According to a second aspect of the invention, there is provided a supporting shell for fitting over a spherical core comprising a pair of half-spherical shells clipped or adpated to be clipped together, and having a plurality of spaced projections extending substantially radially therefrom with the tips located on a sphere.

According to a third aspect of the invention, there is provided a ball when made by a method according to the invention as set forth above.

The invention will be further described with reference to the accompanying drawings which illustrate a preferred form of the invention and in which:

FIG. 1 is an elevation of a preferred form of half shell for a supporting shell;

FIG. 2 is a section on the line II--II of FIG. 1;

FIG. 3 is a section on the line III--III of FIG. 1;

FIG. 4 is an elevation of a completed ball; and

FIG. 5 is a section on the line V--V of FIG. 4.

Turning first to FIGS. 1 to 3, there is shown a half shell 11 moulded in nylon 66 or similar material and being of hemi-spherical form. The outer surface of the half shell 11 is provided with six rows of projections 12a to 12f respectively. All the projections terminate substantially on a sphere, i.e. with a tolerance of the order of 0.2 mm, since the projections are designed to support the shell centrally in a spherical mould. The shape of the projections, particularly in rows of 12c, is designed for each of draw-off after moulding. There are also two rows of circular apertures 13a and 13b. To clip the hald-shell 11 to a similar half shell, each is provided with a pair of hooks 14 and a pair of lips 15 for interengagement with the lips 15 and hooks 14 of the matching similar half shell respectively.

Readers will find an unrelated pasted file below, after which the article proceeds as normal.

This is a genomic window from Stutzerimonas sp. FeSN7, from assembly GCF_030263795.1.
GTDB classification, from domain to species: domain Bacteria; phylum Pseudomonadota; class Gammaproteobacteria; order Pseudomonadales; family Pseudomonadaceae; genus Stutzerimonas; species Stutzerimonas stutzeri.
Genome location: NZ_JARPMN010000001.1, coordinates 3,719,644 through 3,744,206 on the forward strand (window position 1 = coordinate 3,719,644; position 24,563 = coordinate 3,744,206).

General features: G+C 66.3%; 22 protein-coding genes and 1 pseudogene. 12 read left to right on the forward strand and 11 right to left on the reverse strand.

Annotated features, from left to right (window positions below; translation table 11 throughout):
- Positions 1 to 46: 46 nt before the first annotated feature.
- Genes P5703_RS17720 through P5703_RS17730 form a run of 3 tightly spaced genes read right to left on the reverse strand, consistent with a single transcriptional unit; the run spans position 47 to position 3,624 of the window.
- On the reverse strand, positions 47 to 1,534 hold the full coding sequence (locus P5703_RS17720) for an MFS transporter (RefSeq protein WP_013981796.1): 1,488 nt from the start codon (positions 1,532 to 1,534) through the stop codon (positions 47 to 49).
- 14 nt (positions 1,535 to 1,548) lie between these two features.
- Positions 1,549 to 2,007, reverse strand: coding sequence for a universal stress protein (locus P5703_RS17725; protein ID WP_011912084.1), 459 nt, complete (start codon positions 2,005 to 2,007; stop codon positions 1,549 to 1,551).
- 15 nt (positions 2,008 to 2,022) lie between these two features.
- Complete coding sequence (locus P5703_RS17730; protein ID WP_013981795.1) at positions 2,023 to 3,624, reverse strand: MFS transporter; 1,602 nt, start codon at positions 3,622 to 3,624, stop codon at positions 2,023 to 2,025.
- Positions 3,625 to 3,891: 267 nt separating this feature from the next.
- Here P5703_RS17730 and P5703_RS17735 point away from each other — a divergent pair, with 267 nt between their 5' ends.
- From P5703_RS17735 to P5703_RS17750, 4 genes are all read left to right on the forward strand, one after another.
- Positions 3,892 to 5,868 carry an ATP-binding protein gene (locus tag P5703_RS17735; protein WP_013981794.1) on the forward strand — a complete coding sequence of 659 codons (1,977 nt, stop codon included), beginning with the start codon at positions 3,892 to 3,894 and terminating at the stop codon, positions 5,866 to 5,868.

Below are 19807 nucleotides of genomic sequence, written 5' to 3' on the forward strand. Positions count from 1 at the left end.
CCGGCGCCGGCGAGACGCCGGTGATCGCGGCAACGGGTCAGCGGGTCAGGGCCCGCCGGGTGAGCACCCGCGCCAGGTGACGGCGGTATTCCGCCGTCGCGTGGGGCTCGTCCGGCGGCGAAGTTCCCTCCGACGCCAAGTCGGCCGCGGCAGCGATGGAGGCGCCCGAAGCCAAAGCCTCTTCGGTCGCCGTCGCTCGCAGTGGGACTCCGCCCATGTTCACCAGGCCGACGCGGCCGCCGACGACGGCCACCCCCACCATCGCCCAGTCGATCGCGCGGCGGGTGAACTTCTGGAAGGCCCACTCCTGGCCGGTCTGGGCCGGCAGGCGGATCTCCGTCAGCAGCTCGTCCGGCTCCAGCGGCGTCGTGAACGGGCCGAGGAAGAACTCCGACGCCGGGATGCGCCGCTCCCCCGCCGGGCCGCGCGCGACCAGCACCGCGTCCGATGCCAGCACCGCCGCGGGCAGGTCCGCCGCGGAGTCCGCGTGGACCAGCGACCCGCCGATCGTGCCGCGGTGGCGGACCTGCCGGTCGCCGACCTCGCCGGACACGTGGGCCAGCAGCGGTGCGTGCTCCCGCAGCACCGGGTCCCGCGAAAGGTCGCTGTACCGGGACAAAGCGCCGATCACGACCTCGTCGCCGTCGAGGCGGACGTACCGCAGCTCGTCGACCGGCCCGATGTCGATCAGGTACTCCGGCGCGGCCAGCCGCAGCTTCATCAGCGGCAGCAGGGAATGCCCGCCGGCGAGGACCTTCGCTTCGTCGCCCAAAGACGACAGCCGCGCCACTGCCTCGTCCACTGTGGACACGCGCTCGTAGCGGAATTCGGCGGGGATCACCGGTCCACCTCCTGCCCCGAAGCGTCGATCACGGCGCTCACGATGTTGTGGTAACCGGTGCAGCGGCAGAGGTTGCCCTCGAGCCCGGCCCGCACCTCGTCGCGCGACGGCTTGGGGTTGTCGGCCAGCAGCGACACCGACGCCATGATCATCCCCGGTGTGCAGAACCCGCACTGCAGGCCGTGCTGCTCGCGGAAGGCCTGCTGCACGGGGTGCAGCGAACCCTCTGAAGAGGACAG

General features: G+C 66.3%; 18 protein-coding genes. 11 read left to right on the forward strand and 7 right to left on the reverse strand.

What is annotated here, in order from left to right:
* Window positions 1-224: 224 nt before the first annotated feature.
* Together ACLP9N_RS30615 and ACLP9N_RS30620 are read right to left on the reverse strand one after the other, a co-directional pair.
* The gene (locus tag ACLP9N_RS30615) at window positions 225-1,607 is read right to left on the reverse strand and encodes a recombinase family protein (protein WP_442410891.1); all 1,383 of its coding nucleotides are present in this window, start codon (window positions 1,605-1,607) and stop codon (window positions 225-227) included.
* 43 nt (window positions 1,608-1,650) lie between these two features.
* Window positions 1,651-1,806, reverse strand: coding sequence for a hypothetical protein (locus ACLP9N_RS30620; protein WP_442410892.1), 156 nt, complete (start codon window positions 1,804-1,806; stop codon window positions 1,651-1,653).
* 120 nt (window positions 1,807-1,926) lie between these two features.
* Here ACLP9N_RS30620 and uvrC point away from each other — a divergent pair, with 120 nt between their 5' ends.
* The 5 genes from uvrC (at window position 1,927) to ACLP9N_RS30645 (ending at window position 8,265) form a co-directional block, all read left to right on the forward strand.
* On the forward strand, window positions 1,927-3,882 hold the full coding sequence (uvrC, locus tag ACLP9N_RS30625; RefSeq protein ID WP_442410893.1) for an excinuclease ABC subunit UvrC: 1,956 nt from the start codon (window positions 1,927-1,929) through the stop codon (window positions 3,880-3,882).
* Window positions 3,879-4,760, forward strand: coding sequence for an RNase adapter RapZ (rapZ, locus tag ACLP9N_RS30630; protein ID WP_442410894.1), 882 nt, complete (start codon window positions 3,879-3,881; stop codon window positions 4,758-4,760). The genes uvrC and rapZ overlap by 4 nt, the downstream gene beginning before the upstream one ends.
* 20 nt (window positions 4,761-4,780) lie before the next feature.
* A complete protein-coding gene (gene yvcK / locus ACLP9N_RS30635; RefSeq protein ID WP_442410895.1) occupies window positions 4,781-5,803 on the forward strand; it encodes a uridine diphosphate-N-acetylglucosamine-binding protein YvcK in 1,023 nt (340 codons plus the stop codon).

In the manufacture of a cricket ball according to a preferred mode of the invention, a pair of half shells 11 are clipped together over a spherical core 16 (see FIG. 5) made by moulding cork chippings and rubber together and the assembly of core 16 and half shells 11, which together form a supporting shell for the core, is supported concentrically in a spherical injection mould cavity by means of the projections 12a to 12f. An outer casing material, e.g. polyvinylchloride having a Shore hardness of about 75, is then injected into the mould to form a casing 17. In order to give an appearance and physical characteristics similar to those of a conventional cricket ball, the mould cavity may be produced by an electro-forming or photo-etching process using a conventional hand-made ball as a master. It can be seen from FIGS. 4 and 5 that the conventional seam is reproduced at 18 and the surface also takes on a leather grain texture and has reproduced the witness lines 19 of a hand-made leather cover. For a cricket ball, the ball will have a highly polished red finish, and a hockey ball will be white. Alternative characteristic surface formations will be reproduced on other types of ball.